A small Nordic island nation in the North Atlantic Ocean, Iceland is just 103,000 sq km in size with a population of only 334,000, making it the most underpopulated country in Europe. Last year, there was a 40% increase in the number of foreign visitors to Iceland. 95% of those surveyed from June to August said their experience met or exceeded their expectations, whilst 82% hoped to return to Iceland again in future (Icelandic Tourism Board). For many, Iceland’s natural beauty is one of the main reasons for their visit. The country is otherwise known as the land of ice and fire because of its breath-taking glaciers, volcanoes, lava fields, geysers and hot springs.
Despite being so small, Iceland offers a range of experiences for visitors to enjoy. It’s a fairly expensive country, so it’s best to plan your itinerary in advance to make sure you get the best deals. If you’re looking to indulge in a spot of luxury during your stay, take a look at Guide to Iceland’s top 10 hotels in Iceland for inspiration.
Here are five things to do and see in Iceland to help you start planning your trip:
Named the fifth best destination in the world for city breaks by Travel Weekly, Reykjavík is situated on the coast of Iceland. As the country’s capital and largest city, it is home to the majority of the population. The city runs on geothermal power and offers a number of interesting attractions including the National and Saga museums, which tell the tale of Iceland’s Viking history.
Admire the colourful houses, take a dip in a geothermal pool, explore the art galleries, or tuck in to traditional Icelandic cuisine. Check out The Diary of a Jewellery Lover blog for more ideas on what to do in Reykjavík.
2. Northern Lights
No visit to Iceland is complete until you’ve seen the natural phenomena of the Northern Lights. Seeing the night sky lit up with the luminous dancing lights of the aurora is a magical experience. The Northern Lights can be seen from almost anywhere in Iceland any time from late August until the end of April, from around 6pm until 6am – provided the sky is dark and clear. Before you go, be sure to check out Luxe Adventure Traveler’s post to discover five things no-one tells you when you visit the Northern Lights,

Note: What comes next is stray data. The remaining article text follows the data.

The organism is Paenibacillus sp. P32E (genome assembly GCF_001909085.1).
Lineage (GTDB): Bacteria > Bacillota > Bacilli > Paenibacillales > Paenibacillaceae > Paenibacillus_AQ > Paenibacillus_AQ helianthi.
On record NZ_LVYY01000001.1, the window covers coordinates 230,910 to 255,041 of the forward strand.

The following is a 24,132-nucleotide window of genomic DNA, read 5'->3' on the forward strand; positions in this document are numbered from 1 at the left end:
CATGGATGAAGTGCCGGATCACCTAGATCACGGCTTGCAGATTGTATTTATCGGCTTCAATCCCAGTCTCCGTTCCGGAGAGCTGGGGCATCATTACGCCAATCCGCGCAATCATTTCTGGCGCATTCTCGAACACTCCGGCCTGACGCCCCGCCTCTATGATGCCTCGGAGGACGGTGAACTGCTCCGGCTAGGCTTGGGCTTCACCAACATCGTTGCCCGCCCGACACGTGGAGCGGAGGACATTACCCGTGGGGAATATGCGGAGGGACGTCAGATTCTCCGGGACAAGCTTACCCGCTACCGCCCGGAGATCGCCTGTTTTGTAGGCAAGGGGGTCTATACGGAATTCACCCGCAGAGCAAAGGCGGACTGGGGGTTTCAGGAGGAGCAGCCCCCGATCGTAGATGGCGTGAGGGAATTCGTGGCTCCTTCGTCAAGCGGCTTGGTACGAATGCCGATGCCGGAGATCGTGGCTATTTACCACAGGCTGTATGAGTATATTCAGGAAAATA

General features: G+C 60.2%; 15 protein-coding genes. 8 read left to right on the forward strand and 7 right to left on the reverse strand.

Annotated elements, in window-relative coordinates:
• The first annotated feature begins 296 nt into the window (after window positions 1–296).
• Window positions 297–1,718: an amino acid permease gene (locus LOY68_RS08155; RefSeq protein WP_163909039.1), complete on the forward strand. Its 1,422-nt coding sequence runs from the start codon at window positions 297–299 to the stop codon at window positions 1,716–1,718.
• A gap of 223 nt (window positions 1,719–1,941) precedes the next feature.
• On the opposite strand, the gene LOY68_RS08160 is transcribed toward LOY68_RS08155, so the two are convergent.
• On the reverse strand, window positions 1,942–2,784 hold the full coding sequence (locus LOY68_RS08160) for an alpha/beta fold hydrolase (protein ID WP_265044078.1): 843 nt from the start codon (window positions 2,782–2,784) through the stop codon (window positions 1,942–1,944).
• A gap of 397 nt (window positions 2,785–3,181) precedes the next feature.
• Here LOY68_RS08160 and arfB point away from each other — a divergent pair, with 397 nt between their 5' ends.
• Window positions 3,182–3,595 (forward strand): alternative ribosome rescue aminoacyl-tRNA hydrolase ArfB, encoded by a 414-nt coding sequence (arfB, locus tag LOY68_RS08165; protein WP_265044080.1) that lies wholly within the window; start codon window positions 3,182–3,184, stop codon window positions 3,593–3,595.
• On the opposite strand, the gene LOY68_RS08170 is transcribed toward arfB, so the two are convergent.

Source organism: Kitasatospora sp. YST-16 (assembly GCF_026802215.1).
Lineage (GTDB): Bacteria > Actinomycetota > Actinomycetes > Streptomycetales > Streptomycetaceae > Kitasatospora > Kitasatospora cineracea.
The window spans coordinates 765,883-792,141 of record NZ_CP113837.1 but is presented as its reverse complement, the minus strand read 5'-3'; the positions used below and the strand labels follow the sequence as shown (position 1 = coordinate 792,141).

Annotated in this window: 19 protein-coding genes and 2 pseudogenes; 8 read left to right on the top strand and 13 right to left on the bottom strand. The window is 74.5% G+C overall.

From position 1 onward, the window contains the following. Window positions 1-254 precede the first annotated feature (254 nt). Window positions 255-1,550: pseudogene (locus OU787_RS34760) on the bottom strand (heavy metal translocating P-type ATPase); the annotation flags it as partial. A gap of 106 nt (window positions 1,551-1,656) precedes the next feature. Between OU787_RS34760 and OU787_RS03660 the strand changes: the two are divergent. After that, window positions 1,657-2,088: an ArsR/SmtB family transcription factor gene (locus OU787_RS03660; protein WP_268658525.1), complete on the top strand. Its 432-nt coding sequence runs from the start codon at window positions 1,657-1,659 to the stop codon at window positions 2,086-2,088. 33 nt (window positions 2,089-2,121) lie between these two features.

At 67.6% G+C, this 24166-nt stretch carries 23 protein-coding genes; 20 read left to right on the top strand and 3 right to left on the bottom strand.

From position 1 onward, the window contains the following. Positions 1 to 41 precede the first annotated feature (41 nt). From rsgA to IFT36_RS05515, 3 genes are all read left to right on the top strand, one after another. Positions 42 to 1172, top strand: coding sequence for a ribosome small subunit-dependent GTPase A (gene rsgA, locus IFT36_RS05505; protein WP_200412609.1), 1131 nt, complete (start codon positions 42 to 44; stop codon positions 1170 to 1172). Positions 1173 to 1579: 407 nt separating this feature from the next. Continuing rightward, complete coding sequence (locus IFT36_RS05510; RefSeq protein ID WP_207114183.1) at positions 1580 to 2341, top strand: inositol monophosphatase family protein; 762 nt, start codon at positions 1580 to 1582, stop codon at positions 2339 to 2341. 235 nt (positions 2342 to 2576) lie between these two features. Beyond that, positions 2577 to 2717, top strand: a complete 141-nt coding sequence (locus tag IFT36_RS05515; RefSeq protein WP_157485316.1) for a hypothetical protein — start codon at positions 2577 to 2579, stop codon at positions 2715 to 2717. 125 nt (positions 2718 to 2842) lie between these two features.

Hold off on booking your tour until you arrive in Iceland because if the skies aren’t clear, you might not get to see the Northern Lights. Refunds aren’t usually available if you’ve already booked and your tour gets cancelled, but if you check with tour guides upon arrival, they are generally quite honest about whether you’re likely to catch a glimpse of the aurora.
3. Golden Circle Tour
There are so many tours to choose from in Iceland, it can be difficult knowing which ones to pick. The Golden Circle Tour comes highly recommended, especially if it’s your first time to Iceland. This tour will take you to see the Gullfoss waterfall (pictured above), the Strokkur geyser hot spring and the meeting point of the North American and Eurasian tectonic plates in Þingvellir (Thingvellir) National Park . Take a look at the Fox and Feather blog for a more in-depth insight into Iceland’s Golden Circle Tour.
4. Blue Lagoon
Listed in National Geographic’s ‘Wonders of the World’, Iceland’s Blue Lagoon (based between Keflavik International Airport and Reykjavic) is an aqua blue oasis of geothermal water rich in silica, algae and minerals which can help to improve skin conditions. The bright blue appearance of the water comes from the way the silica reflects sunlight and, during summer months, it may also appear to be green because algae multiplies rapidly in sunlight. Surprisingly, though, the water is actually a milky white in colour!
Pre-booking is required and you should book within plenty of time, as time slots fill up quickly. If you’re planning on going here, make sure you read Best Before End Date blog’s top tips for visiting the Blue Lagoon.
5. Jökulsárlón glacier lagoon
Situated around 230 miles east from Reykjavic, Jökulsárlón glacier lagoon formed relatively recently as a result of rising temperatures. The surface is at sea level and during high tide, the sea flows into the lagoon. At around 250m deep, this is Iceland’s deepest lake. Take a boat tour of the glacier lagoon, sail among the icebergs, see if you can spot some seals and, if you like, you can even taste the 1000-year-old ice!
What is your favourite thing to see or do in Iceland? If you haven’t been before, what do you think you’d like the most about the country?